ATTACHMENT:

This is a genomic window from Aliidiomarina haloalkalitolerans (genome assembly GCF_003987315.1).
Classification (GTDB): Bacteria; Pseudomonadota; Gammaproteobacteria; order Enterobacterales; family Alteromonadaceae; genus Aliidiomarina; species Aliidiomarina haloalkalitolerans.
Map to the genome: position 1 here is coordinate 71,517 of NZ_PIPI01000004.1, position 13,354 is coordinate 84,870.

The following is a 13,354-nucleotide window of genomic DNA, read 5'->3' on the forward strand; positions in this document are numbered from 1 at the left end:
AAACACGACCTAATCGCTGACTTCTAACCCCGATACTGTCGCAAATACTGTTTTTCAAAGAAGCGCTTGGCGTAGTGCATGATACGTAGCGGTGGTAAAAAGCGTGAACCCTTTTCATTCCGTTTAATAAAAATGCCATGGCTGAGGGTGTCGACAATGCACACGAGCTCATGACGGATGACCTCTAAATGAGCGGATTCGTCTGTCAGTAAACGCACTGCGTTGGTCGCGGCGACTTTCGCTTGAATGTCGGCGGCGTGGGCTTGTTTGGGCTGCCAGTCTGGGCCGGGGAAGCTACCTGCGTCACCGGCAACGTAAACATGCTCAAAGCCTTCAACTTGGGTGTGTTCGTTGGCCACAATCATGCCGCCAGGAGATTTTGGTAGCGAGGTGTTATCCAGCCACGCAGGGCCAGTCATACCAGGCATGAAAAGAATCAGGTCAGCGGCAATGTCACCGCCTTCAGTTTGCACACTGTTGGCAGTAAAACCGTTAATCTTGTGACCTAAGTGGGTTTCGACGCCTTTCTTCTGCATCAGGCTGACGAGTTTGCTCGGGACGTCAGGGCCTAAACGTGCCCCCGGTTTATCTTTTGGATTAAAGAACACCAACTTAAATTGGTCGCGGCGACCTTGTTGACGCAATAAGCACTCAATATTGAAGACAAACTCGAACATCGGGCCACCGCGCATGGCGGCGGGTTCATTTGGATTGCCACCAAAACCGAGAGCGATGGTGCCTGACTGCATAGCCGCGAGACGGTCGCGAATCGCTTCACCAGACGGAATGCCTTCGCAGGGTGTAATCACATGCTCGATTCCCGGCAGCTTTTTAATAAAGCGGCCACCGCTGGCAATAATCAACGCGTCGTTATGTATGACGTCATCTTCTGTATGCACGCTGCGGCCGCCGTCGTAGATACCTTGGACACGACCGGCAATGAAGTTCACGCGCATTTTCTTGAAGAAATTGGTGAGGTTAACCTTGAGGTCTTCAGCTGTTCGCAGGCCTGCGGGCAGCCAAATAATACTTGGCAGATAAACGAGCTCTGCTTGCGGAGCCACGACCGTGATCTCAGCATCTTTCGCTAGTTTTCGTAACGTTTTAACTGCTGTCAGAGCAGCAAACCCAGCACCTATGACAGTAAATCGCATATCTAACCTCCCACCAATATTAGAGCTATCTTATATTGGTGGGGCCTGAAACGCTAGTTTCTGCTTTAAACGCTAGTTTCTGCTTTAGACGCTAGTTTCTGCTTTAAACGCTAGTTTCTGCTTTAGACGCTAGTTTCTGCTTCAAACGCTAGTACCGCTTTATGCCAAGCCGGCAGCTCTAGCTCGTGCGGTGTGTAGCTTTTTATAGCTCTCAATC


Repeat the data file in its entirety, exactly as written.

This is a genomic window from Aliidiomarina haloalkalitolerans (genome assembly GCF_003987315.1).
Classification (GTDB): Bacteria; Pseudomonadota; Gammaproteobacteria; order Enterobacterales; family Alteromonadaceae; genus Aliidiomarina; species Aliidiomarina haloalkalitolerans.
Map to the genome: position 1 here is coordinate 71,517 of NZ_PIPI01000004.1, position 13,354 is coordinate 84,870.

The following is a 13,354-nucleotide window of genomic DNA, read 5'->3' on the forward strand; positions in this document are numbered from 1 at the left end:
AAACACGACCTAATCGCTGACTTCTAACCCCGATACTGTCGCAAATACTGTTTTTCAAAGAAGCGCTTGGCGTAGTGCATGATACGTAGCGGTGGTAAAAAGCGTGAACCCTTTTCATTCCGTTTAATAAAAATGCCATGGCTGAGGGTGTCGACAATGCACACGAGCTCATGACGGATGACCTCTAAATGAGCGGATTCGTCTGTCAGTAAACGCACTGCGTTGGTCGCGGCGACTTTCGCTTGAATGTCGGCGGCGTGGGCTTGTTTGGGCTGCCAGTCTGGGCCGGGGAAGCTACCTGCGTCACCGGCAACGTAAACATGCTCAAAGCCTTCAACTTGGGTGTGTTCGTTGGCCACAATCATGCCGCCAGGAGATTTTGGTAGCGAGGTGTTATCCAGCCACGCAGGGCCAGTCATACCAGGCATGAAAAGAATCAGGTCAGCGGCAATGTCACCGCCTTCAGTTTGCACACTGTTGGCAGTAAAACCGTTAATCTTGTGACCTAAGTGGGTTTCGACGCCTTTCTTCTGCATCAGGCTGACGAGTTTGCTCGGGACGTCAGGGCCTAAACGTGCCCCCGGTTTATCTTTTGGATTAAAGAACACCAACTTAAATTGGTCGCGGCGACCTTGTTGACGCAATAAGCACTCAATATTGAAGACAAACTCGAACATCGGGCCACCGCGCATGGCGGCGGGTTCATTTGGATTGCCACCAAAACCGAGAGCGATGGTGCCTGACTGCATAGCCGCGAGACGGTCGCGAATCGCTTCACCAGACGGAATGCCTTCGCAGGGTGTAATCACATGCTCGATTCCCGGCAGCTTTTTAATAAAGCGGCCACCGCTGGCAATAATCAACGCGTCGTTATGTATGACGTCATCTTCTGTATGCACGCTGCGGCCGCCGTCGTAGATACCTTGGACACGACCGGCAATGAAGTTCACGCGCATTTTCTTGAAGAAATTGGTGAGGTTAACCTTGAGGTCTTCAGCTGTTCGCAGGCCTGCGGGCAGCCAAATAATACTTGGCAGATAAACGAGCTCTGCTTGCGGAGCCACGACCGTGATCTCAGCATCTTTCGCTAGTTTTCGTAACGTTTTAACTGCTGTCAGAGCAGCAAACCCAGCACCTATGACAGTAAATCGCATATCTAACCTCCCACCAATATTAGAGCTATCTTATATTGGTGGGGCCTGAAACGCTAGTTTCTGCTTTAAACGCTAGTTTCTGCTTTAGACGCTAGTTTCTGCTTTAAACGCTAGTTTCTGCTTTAGACGCTAGTTTCTGCTTCAAACGCTAGTACCGCTTTATGCCAAGCCGGCAGCTCTAGCTCGTGCGGTGTGTAGCTTTTTATAGCTCTCAATC